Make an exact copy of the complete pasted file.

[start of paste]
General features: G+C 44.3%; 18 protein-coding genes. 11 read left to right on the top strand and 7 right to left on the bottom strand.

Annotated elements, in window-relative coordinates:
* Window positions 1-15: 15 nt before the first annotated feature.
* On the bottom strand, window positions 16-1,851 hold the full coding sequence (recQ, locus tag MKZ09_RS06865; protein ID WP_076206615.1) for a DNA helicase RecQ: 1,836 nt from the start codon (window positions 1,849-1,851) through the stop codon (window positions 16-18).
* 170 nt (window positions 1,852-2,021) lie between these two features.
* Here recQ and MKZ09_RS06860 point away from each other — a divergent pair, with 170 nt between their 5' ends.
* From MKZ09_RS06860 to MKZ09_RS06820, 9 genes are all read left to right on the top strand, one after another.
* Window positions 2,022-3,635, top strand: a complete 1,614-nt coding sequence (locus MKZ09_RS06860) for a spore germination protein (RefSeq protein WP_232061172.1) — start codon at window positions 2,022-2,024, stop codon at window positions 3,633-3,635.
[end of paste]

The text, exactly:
General features: G+C 44.3%; 18 protein-coding genes. 11 read left to right on the top strand and 7 right to left on the bottom strand.

Annotated elements, in window-relative coordinates:
* Window positions 1-15: 15 nt before the first annotated feature.
* On the bottom strand, window positions 16-1,851 hold the full coding sequence (recQ, locus tag MKZ09_RS06865; protein ID WP_076206615.1) for a DNA helicase RecQ: 1,836 nt from the start codon (window positions 1,849-1,851) through the stop codon (window positions 16-18).
* 170 nt (window positions 1,852-2,021) lie between these two features.
* Here recQ and MKZ09_RS06860 point away from each other — a divergent pair, with 170 nt between their 5' ends.
* From MKZ09_RS06860 to MKZ09_RS06820, 9 genes are all read left to right on the top strand, one after another.
* Window positions 2,022-3,635, top strand: a complete 1,614-nt coding sequence (locus MKZ09_RS06860) for a spore germination protein (RefSeq protein WP_232061172.1) — start codon at window positions 2,022-2,024, stop codon at window positions 3,633-3,635.